‘Aeternum Patrem refero […] clara uidere Patris’, etching on paper

‘Aeternum Patrem refero […] clara uidere Patris’, etching on paper

Guido Reni (1575-1642)



‘Aeternum Patrem refero pia Mater in ulnis. Me pete qui ora cupis clara uidere Patrsi.’, printing plate produced by Guido Reni (1575-1642) and published by Vincenzo Cenci between 1595 and 1642.

Guido Reni (1575-1642)

Guido Reni was born on November 4, 1575 in Bologna and was a well-known Italian painter and engraver. At the age of 20 he was a student of the Augostino, Annibale and Lodovico Carracci family for a short period. In 1598 he was commissioned to execute decorative frescoes for the facade of the Palazzo del Reggimento in Bologna. This was the start of his glittering career.

After 1600 he began his many trips to Rome and continued to work there until about 1614. During the same period he met Caravaggio there. Instead of teaming up to join forces, they became rivals. In Rome, Guido Reni worked on several frescoes, including those of the San Gregorio Magno and the Palazzo Rospigliosi Pallavaccini. Around 1620 he returned to Bologna, where he started his own academy. Many new talented artists emerged from this, including Giovanni Michelini and Francesco Sessi.

After a very successful career, Guido Reni died in 1642. Many of his works of art are still exhibited in various European museums, including in London, Paris, Rome and Berlin.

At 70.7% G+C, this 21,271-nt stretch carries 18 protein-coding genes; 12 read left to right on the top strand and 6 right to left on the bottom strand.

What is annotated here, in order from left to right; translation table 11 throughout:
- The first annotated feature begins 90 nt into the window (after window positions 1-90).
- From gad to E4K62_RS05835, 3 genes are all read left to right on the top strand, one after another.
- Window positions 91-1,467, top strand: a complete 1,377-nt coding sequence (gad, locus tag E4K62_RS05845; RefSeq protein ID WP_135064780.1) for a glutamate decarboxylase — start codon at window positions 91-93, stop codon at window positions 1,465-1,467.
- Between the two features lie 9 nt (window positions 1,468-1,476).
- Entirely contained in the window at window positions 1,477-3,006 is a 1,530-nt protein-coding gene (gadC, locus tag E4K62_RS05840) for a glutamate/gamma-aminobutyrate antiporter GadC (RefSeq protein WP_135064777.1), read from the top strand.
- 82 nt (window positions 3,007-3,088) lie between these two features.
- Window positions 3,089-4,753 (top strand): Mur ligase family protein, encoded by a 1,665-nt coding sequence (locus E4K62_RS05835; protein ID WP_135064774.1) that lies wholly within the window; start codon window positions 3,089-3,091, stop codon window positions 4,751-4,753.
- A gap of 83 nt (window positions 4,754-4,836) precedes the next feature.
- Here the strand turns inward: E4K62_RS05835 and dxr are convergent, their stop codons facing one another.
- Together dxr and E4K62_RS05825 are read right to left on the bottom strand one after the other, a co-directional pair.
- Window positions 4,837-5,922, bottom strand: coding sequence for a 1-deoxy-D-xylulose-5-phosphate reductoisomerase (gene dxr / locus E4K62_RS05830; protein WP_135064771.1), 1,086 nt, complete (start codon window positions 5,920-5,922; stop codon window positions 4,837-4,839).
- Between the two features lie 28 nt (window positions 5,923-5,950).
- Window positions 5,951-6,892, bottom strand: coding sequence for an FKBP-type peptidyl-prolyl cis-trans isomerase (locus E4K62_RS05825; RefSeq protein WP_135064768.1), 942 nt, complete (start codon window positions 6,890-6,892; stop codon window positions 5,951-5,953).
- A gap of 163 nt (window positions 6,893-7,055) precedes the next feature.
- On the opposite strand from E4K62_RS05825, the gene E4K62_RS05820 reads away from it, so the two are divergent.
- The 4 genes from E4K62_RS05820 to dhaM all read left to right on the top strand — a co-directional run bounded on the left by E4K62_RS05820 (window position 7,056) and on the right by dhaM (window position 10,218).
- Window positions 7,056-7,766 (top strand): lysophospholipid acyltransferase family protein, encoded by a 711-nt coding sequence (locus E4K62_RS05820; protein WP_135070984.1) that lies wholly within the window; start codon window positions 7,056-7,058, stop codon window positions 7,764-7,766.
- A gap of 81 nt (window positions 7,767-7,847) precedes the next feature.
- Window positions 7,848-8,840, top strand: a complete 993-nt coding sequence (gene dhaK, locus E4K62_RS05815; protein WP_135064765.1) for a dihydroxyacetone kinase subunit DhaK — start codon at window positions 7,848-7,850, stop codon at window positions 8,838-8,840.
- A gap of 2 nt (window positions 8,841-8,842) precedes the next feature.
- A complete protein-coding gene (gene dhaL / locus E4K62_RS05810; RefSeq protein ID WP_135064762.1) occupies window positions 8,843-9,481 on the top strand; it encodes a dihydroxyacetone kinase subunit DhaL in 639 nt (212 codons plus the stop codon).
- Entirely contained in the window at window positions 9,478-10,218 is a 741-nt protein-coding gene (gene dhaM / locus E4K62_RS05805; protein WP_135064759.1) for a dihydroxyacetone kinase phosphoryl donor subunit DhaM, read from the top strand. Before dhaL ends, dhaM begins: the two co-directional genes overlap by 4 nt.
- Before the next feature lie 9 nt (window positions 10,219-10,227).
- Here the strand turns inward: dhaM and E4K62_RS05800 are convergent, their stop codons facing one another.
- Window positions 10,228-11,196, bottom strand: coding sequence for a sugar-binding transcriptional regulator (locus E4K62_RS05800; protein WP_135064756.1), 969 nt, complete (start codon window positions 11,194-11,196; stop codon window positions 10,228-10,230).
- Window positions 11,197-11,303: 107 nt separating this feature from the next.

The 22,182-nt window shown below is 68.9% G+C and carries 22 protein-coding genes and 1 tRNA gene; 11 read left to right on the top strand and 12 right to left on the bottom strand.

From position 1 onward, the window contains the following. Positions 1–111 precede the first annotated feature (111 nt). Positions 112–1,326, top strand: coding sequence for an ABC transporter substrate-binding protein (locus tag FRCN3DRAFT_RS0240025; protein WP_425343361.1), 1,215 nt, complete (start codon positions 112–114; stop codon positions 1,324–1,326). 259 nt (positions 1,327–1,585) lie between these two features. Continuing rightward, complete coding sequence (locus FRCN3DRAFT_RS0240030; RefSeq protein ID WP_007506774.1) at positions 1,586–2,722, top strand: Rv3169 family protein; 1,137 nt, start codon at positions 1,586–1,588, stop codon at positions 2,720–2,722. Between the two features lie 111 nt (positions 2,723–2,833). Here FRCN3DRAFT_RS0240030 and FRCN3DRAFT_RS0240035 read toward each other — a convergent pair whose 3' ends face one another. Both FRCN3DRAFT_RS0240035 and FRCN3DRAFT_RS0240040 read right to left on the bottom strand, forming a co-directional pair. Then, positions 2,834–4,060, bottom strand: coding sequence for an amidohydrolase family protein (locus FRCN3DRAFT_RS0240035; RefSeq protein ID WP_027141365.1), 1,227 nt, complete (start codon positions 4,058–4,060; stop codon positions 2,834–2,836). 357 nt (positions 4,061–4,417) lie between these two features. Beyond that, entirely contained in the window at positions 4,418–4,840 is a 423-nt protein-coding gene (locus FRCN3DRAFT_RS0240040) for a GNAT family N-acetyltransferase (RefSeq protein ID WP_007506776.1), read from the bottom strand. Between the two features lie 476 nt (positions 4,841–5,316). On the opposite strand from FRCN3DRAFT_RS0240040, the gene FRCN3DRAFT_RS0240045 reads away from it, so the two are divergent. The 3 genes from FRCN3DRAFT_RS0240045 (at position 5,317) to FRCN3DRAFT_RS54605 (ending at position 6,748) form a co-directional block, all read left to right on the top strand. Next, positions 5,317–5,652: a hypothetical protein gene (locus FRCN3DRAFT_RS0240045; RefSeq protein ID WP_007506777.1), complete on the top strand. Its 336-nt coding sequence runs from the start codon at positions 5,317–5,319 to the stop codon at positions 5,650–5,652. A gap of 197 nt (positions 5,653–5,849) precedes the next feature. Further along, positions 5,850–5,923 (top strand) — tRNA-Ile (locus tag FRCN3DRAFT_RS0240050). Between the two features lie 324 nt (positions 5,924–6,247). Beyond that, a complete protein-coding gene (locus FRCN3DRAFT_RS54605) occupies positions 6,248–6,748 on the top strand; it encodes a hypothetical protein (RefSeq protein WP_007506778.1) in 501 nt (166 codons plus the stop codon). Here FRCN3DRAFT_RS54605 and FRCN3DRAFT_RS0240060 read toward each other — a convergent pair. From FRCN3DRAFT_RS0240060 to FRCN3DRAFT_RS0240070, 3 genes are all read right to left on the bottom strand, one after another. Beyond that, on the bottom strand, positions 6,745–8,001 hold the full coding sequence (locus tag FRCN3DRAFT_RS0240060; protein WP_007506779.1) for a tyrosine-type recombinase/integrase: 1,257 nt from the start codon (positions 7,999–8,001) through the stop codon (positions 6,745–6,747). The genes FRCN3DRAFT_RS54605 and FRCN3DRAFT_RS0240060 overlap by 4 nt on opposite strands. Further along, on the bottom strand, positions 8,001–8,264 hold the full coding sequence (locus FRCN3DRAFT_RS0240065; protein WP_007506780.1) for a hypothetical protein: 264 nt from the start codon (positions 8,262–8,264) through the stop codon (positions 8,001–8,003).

Etching is considered the most important technique for producing prints by old masters. It is a very traditional process discovered by Daniel Hopfer (1470 – 1536) in Germany. Daniel Hopfer already used the etching technique on combat clothing before applying it to make a print. A strong acid or pickling agent is used to cut metal surfaces (usually copper, zinc or steel). The metal plate is covered with a waxy soil which is resistant to acid. The artist then scratches his or her design into the metal with different types of etching needles. After a bath of acid or pickling agent, the scratched metal undergoes a redox reaction, leaving the drawing in the wax on the plate. Ink is poured over the plate and wiped off again to fill in the scratched areas. By then pressing the plate in paper, an etching is created.

‘Aeternum Patrem refero […] clara uidere Patris’, etching on paper


Additional information





Sold with frame

This item is sold without frame

Dimensions excluding frame

20 x 14.2 centimeters


Etching on paper


Guido Reni (1575-1642), published by Vincenzo Cenci


'Aeternum Patrem refero pia Mater in ulnis. Me pete qui ora cupis clara uidere Patrsi.'






17th century


Plate signed


In good condition, slight traces of aging are visible. No damages, no repairs.


We offer worldwide* insured shipping for free** to all our customers. To protect our customers as best as possible, we use the Incoterms® 2020 Delivered At Place (DAP).
* Except P.O. Boxes, APO/FPO/DPO addresses or countries with import restrictions.
** Possible import duties and taxes required in your country will be passed on to you.

More products